You are wrong about the admission scheme in1970/71. In that year a quick ad hoc decision was taken to set different pass marks for the different ethnic groups. Since this was based on political expediency and not on any educational or egalitarian principle, the scheme was kept secret, as also the various schemes in subsequent years. As you may be aware, only a selected few high ups in the Education Ministry ( and a few who these high ups confided in ) were aware of the scheme. In such cases, secrecy leads to corruption. Though more than 40 years passed, the admission details over these years have remained under wraps. Since in the early years the scheme was based on ethnic and not district quotas, all Tamils were badly affected, not just Jaffna Tamils. In fact large proportions of the youth who took to arms were from the Eastern districts as well as from Jaffna. At that stage the quality of schooling available to “Estate Tamils” was so poor that admission to University education was beyond their aspirations. It was so even pre 1970 /71.Their focus, apart from survival, was on access to decent schools. Now they do aspire to university education. The scheme that I have proposed will help them.
      Jaffna Tamils are not a small minority Sri Lankan Tamils. In 1970/71 the population of the Jaffna District (then extending to Kilinochchi ) was a little under one million, i.e.: about one half the total Sri Lankan Tamil population living in the North and East. If the Sri Lankan Tamil population of Colombo and the rest of the Island were assigned according to their district of origin, the proportions of the population ratios would not have changed much (may even have increased the Jaffna share slightly). One half is not a small minority, but size is of little relevance. Just as every numerically significant ethnic group has the right to internal self determination (regional autonomy) , every region or province or district or village has the right to determine what is good for it in terms of the principle of subsidiarity. Jaffna district, because of its numerical supremacy, cannot dictate to other districts of the North and East. The scheme of Reverse Discrimination that I have proposed is in keeping with this principle, extending it to the school level.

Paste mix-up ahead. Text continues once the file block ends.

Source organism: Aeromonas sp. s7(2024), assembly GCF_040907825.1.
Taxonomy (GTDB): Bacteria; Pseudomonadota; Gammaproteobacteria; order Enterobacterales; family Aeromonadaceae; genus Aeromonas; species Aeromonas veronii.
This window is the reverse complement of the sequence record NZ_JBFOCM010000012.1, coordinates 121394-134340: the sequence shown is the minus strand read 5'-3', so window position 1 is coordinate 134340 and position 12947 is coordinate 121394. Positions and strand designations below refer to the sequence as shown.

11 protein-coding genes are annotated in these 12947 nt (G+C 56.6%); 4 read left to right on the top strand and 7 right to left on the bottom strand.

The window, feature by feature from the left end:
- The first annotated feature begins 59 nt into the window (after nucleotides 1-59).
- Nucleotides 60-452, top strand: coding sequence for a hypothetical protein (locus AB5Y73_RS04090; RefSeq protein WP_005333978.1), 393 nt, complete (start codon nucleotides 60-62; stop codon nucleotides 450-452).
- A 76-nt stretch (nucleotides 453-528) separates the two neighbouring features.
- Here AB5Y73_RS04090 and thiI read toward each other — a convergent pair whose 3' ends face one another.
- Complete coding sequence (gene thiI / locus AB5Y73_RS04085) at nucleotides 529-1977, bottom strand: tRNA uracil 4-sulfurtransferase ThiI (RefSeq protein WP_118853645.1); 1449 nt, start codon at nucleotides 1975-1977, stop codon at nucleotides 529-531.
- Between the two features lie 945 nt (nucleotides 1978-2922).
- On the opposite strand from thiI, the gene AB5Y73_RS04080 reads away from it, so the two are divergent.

You accuse me of Jaffna bias but produce no evidence. Pre – independence, Sri Lankan Tamil politics did have a strong Jaffna bias. This gradually eroded post – independence except within the LTTE and one or two very small parties. It is difficult to find even a trace of it in the dominant Sri Lankan Tamil party today ( the TNA) which is now led from Trincomalee. Having served three happy years each as Government Agent of Mannar (mid 1960s) and Batticaloa (late 1960s), I can speak with some confidence on this subject. I have sustained my good relations with the people of Mannar and Batticaloa even into subsequent generations with frequent visits and interactions ever since.
      Contrary to what you say, it was not standardization but a scheme of ethnic quotas that was introduced in 1970/71. What was called “linguistic standardization” followed by “ subject wise linguistics standardization” took two or three years to evolve. If not for corrupt manipulation that secrecy made possible, the Muslims and Indian Tamils and other Tamils with lower raw marks on the average than Tamils in Colombo and Jaffna would have been the worst sufferers. The discomfiture of the political leaders including the Minister of Education with a system that was politically feasible only through corrupt practices let to the introduction of District Quotas on top of linguistic standardization. The secrecy and corruption have became permanent features of the system, and on top of it there is ethnic discrimination in the guise of linguistic standardization.
      Sinhalese and Tamils children of similar socio-economic background and studying in the same school were treated differently through differences in university entry levels. This occurred at every level, from the children of top professional in the elite schools to the children of slum dwellers and estate laborers in nearby slum and estate schools. Is it not outrageous that the sons of Sinhalese professionals at, say, Trinity College have lower cut off marks for University entrance, than the children of Tamils slum dwellers and estate laborers in nearby slum and estate schools? Is this affirmative action? But since under district quotas the entry levels for Kandy are lower than for Colombo and Jaffna, the elite of Kandy gain extra benefit even over all slum dwellers of Colombo and Jaffna. Is this affirmative action?